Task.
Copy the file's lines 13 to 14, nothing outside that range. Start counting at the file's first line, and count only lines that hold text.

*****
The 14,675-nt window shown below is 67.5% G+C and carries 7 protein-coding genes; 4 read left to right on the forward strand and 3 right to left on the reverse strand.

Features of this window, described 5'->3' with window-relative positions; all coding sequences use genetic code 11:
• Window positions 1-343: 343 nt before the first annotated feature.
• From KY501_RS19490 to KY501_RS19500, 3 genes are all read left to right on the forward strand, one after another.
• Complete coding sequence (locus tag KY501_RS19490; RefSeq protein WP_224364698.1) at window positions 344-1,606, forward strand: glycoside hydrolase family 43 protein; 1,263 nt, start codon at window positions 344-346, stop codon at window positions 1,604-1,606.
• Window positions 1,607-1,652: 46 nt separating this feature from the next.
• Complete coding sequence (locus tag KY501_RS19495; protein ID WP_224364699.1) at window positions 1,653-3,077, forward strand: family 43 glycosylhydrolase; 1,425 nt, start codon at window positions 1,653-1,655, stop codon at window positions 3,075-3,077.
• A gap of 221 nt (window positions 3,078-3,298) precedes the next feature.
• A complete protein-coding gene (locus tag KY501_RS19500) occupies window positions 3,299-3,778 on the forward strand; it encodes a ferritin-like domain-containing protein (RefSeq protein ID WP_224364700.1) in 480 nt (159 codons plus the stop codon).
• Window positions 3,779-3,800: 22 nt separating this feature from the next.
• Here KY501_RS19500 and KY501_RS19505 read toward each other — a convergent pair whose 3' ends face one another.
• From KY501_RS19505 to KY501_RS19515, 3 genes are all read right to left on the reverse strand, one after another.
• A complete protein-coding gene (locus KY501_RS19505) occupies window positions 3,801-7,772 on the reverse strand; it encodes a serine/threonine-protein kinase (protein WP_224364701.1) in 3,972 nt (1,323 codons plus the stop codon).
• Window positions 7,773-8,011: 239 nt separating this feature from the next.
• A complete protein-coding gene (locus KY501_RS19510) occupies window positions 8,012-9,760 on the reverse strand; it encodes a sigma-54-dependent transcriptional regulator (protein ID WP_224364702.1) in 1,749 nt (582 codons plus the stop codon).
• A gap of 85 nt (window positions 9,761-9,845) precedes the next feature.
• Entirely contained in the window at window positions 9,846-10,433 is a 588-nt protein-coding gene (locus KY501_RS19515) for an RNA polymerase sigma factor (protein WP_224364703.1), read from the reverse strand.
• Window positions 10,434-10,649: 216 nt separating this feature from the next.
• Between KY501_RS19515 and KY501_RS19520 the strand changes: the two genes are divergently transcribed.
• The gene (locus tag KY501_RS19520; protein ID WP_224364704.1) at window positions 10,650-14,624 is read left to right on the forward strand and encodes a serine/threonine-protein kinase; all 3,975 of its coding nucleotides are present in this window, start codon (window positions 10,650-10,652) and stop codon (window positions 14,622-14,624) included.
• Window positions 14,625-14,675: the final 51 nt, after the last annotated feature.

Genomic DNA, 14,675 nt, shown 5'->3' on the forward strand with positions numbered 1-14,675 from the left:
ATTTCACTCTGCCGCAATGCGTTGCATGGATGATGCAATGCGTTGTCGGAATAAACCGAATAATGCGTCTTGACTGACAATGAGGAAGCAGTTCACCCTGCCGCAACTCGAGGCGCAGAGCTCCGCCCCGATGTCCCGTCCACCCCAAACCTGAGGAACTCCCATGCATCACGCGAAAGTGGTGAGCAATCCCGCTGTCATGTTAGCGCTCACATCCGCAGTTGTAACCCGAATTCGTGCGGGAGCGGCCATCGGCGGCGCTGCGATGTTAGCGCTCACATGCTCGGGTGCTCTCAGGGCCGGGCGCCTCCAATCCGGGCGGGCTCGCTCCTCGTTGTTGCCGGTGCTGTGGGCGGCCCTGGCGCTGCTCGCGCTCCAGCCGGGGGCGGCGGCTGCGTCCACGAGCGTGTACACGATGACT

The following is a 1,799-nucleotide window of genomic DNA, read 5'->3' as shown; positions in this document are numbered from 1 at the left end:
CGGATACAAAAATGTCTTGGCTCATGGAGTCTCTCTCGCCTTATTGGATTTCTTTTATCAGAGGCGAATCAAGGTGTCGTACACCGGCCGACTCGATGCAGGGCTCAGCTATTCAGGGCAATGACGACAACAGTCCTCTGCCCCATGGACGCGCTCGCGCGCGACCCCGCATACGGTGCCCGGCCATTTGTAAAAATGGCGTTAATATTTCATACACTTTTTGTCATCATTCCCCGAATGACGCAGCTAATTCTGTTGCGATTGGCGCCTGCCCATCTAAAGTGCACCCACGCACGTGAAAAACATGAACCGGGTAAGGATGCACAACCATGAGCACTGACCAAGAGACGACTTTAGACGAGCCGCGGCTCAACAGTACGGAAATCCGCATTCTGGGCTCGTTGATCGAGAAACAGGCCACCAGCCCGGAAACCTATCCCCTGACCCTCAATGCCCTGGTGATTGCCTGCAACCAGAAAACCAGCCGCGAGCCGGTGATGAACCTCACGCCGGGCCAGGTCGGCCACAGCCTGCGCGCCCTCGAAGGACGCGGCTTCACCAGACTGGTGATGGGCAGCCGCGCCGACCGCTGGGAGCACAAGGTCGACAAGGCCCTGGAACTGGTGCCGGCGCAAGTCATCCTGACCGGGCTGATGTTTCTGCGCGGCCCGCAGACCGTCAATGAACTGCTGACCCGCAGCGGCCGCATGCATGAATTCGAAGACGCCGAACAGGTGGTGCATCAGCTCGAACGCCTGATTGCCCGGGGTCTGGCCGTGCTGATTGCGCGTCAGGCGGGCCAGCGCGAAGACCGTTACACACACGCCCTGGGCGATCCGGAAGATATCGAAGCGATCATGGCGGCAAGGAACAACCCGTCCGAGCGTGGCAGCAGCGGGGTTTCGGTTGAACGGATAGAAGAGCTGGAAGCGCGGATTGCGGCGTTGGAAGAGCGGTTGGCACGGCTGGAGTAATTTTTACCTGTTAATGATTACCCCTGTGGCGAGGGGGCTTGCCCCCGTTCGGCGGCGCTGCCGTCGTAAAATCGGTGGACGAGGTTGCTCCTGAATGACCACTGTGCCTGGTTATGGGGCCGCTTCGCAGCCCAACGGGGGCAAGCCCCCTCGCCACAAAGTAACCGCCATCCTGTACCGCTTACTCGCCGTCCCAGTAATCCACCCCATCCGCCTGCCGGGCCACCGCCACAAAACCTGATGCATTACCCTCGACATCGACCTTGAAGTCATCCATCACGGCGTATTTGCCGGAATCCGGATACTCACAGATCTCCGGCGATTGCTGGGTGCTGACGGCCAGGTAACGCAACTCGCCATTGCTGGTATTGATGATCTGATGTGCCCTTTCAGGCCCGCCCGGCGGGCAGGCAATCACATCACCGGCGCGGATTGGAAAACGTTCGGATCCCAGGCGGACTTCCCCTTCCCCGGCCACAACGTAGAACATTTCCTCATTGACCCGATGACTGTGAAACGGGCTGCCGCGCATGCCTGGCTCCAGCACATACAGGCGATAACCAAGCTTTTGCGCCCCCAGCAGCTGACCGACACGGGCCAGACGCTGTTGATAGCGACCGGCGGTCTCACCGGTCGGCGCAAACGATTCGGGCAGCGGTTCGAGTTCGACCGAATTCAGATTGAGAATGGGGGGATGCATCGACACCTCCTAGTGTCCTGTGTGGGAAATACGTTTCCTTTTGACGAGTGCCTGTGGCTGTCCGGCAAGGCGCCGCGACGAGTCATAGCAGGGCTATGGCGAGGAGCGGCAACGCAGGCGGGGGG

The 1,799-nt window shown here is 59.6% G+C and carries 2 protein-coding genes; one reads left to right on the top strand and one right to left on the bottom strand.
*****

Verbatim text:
• A complete protein-coding gene (locus KY501_RS19505) occupies window positions 3,801-7,772 on the reverse strand; it encodes a serine/threonine-protein kinase (protein WP_224364701.1) in 3,972 nt (1,323 codons plus the stop codon).
• Window positions 7,773-8,011: 239 nt separating this feature from the next.